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Herding among Investment Newsletters: Theory and Evidence

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  • John R. Graham

    (Fuqua School of Business, Duke University)

Abstract

A model is developed which implies that if an analyst has high reputation or low ability, or if there is strong public information that is inconsistent with the analyst's private information, she is likely to herd. Herding is also common when informative private signals are positively correlated across analysts. The model is tested using data from analysts who publish investment newsletters. Consistent with the model's implications, the empirical results indicate that a newsletter analyst is likely to herd on "Value Line's "recommendation if her reputation is high, if her ability is low, or if signal correlation is high. Copyright The American Finance Association 1999.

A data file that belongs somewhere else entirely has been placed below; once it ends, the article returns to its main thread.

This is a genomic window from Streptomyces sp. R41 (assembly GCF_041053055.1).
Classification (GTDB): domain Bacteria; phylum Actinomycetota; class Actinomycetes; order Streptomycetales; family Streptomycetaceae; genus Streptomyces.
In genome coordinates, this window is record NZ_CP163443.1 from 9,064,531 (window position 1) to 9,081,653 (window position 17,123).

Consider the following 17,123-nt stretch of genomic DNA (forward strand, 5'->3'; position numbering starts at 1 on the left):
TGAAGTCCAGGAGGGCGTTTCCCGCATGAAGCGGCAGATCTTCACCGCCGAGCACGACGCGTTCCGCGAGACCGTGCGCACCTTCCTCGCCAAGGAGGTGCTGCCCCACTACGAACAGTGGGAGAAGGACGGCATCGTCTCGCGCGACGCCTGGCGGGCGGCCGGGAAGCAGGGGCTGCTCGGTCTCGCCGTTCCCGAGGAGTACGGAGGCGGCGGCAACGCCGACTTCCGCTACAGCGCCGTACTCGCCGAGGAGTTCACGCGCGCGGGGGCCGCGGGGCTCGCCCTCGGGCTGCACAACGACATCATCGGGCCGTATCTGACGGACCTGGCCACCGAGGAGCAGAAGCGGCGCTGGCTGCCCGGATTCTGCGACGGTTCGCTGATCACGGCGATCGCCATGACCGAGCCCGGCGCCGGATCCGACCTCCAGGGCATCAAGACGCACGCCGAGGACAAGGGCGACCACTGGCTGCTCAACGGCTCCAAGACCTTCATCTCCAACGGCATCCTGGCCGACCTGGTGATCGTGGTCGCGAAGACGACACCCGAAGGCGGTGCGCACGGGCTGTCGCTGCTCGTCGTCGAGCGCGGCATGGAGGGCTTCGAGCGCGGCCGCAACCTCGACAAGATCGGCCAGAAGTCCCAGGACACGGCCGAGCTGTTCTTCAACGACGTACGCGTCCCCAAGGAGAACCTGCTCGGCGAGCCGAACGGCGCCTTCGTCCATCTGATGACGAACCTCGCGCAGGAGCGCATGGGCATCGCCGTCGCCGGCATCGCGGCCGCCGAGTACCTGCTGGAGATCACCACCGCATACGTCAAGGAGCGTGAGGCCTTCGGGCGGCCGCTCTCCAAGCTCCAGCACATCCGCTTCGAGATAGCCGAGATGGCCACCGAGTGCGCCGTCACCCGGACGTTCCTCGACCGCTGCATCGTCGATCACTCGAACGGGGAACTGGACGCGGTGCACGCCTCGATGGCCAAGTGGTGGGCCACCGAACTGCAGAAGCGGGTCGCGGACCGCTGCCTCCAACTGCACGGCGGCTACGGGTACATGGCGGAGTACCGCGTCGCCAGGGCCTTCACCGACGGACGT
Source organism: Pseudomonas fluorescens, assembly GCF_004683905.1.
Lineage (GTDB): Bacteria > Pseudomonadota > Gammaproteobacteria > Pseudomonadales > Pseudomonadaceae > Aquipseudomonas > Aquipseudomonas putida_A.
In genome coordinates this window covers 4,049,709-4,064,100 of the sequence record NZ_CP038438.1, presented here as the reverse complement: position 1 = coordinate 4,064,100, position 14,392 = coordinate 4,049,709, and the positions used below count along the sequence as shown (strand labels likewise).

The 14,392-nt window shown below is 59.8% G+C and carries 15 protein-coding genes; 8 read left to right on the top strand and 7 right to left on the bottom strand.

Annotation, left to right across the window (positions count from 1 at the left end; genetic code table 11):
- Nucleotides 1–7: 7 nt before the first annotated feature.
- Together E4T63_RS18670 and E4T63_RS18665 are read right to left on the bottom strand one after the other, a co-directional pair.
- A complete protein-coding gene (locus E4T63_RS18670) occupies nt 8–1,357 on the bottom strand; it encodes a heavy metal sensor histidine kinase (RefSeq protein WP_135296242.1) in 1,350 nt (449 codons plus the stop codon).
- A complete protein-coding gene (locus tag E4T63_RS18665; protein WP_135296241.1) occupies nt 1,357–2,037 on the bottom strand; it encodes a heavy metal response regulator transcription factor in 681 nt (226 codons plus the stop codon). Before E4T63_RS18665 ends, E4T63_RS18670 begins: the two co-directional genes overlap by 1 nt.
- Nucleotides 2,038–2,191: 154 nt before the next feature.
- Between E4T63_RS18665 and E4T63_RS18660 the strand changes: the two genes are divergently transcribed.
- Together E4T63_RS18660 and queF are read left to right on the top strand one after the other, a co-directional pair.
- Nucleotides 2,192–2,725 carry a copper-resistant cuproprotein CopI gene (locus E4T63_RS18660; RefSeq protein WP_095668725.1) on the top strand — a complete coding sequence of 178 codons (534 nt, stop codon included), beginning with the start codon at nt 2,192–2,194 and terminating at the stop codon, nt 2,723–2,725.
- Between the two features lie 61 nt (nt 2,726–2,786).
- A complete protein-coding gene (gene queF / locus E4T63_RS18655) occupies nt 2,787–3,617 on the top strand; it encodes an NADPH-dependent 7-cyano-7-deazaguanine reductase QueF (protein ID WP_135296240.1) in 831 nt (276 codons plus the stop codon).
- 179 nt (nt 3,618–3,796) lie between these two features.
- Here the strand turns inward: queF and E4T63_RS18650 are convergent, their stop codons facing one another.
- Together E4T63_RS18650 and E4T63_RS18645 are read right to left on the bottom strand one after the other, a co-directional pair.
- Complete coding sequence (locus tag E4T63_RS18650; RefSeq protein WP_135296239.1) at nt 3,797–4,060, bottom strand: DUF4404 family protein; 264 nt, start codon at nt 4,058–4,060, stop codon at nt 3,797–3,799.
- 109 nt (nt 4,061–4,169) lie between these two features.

Suggested Citation

  • John R. Graham, 1999. "Herding among Investment Newsletters: Theory and Evidence," Journal of Finance, American Finance Association, vol. 54(1), pages 237-268, February.
  • Handle: RePEc:bla:jfinan:v:54:y:1999:i:1:p:237-268
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